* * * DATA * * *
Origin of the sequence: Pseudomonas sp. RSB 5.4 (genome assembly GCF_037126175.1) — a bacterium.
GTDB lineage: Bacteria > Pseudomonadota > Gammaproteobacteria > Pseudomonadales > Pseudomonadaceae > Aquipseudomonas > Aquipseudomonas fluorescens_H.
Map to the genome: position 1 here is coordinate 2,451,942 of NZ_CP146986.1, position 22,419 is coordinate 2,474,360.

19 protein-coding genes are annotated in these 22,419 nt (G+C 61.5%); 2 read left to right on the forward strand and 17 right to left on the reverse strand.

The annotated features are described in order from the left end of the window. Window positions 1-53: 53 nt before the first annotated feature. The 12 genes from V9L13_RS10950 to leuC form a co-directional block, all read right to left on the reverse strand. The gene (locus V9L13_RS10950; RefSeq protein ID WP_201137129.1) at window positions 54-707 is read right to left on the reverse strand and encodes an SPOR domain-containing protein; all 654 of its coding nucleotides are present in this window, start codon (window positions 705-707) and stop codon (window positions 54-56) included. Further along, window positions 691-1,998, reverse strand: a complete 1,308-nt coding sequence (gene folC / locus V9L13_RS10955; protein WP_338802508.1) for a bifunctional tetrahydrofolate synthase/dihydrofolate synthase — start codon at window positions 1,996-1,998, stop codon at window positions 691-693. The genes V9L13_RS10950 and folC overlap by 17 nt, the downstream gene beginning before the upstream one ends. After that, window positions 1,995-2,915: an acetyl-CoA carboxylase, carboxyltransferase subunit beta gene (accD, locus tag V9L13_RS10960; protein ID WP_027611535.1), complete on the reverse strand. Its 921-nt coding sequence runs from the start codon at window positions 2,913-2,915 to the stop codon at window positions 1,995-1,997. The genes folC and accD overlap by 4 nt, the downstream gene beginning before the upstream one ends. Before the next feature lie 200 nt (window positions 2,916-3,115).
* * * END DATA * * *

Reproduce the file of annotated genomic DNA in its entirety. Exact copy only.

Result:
Origin of the sequence: Pseudomonas sp. RSB 5.4 (genome assembly GCF_037126175.1) — a bacterium.
GTDB lineage: Bacteria > Pseudomonadota > Gammaproteobacteria > Pseudomonadales > Pseudomonadaceae > Aquipseudomonas > Aquipseudomonas fluorescens_H.
Map to the genome: position 1 here is coordinate 2,451,942 of NZ_CP146986.1, position 22,419 is coordinate 2,474,360.

19 protein-coding genes are annotated in these 22,419 nt (G+C 61.5%); 2 read left to right on the forward strand and 17 right to left on the reverse strand.

The annotated features are described in order from the left end of the window. Window positions 1-53: 53 nt before the first annotated feature. The 12 genes from V9L13_RS10950 to leuC form a co-directional block, all read right to left on the reverse strand. The gene (locus V9L13_RS10950; RefSeq protein ID WP_201137129.1) at window positions 54-707 is read right to left on the reverse strand and encodes an SPOR domain-containing protein; all 654 of its coding nucleotides are present in this window, start codon (window positions 705-707) and stop codon (window positions 54-56) included. Further along, window positions 691-1,998, reverse strand: a complete 1,308-nt coding sequence (gene folC / locus V9L13_RS10955; protein WP_338802508.1) for a bifunctional tetrahydrofolate synthase/dihydrofolate synthase — start codon at window positions 1,996-1,998, stop codon at window positions 691-693. The genes V9L13_RS10950 and folC overlap by 17 nt, the downstream gene beginning before the upstream one ends. After that, window positions 1,995-2,915: an acetyl-CoA carboxylase, carboxyltransferase subunit beta gene (accD, locus tag V9L13_RS10960; protein ID WP_027611535.1), complete on the reverse strand. Its 921-nt coding sequence runs from the start codon at window positions 2,913-2,915 to the stop codon at window positions 1,995-1,997. The genes folC and accD overlap by 4 nt, the downstream gene beginning before the upstream one ends. Before the next feature lie 200 nt (window positions 2,916-3,115).